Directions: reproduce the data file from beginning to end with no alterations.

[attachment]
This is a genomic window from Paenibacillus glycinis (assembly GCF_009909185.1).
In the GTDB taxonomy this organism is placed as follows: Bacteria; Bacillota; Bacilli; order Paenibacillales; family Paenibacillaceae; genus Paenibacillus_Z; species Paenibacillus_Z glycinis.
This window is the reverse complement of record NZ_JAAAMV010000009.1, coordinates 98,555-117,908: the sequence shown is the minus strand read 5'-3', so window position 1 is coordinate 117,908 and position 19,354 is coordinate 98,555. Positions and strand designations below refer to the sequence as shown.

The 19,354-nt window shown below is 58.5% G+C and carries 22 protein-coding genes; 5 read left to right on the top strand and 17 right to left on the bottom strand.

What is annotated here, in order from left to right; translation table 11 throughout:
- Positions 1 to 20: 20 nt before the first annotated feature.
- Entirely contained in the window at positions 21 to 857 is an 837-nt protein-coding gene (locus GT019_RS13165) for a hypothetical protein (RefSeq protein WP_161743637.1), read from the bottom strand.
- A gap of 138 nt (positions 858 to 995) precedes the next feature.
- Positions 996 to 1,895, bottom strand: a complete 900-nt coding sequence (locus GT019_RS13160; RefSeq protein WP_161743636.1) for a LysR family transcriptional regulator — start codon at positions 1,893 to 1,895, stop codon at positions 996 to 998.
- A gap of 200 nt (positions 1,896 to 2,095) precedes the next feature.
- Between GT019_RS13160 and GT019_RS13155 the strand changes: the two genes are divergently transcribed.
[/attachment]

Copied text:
This is a genomic window from Paenibacillus glycinis (assembly GCF_009909185.1).
In the GTDB taxonomy this organism is placed as follows: Bacteria; Bacillota; Bacilli; order Paenibacillales; family Paenibacillaceae; genus Paenibacillus_Z; species Paenibacillus_Z glycinis.
This window is the reverse complement of record NZ_JAAAMV010000009.1, coordinates 98,555-117,908: the sequence shown is the minus strand read 5'-3', so window position 1 is coordinate 117,908 and position 19,354 is coordinate 98,555. Positions and strand designations below refer to the sequence as shown.

The 19,354-nt window shown below is 58.5% G+C and carries 22 protein-coding genes; 5 read left to right on the top strand and 17 right to left on the bottom strand.

What is annotated here, in order from left to right; translation table 11 throughout:
- Positions 1 to 20: 20 nt before the first annotated feature.
- Entirely contained in the window at positions 21 to 857 is an 837-nt protein-coding gene (locus GT019_RS13165) for a hypothetical protein (RefSeq protein WP_161743637.1), read from the bottom strand.
- A gap of 138 nt (positions 858 to 995) precedes the next feature.
- Positions 996 to 1,895, bottom strand: a complete 900-nt coding sequence (locus GT019_RS13160; RefSeq protein WP_161743636.1) for a LysR family transcriptional regulator — start codon at positions 1,893 to 1,895, stop codon at positions 996 to 998.
- A gap of 200 nt (positions 1,896 to 2,095) precedes the next feature.
- Between GT019_RS13160 and GT019_RS13155 the strand changes: the two genes are divergently transcribed.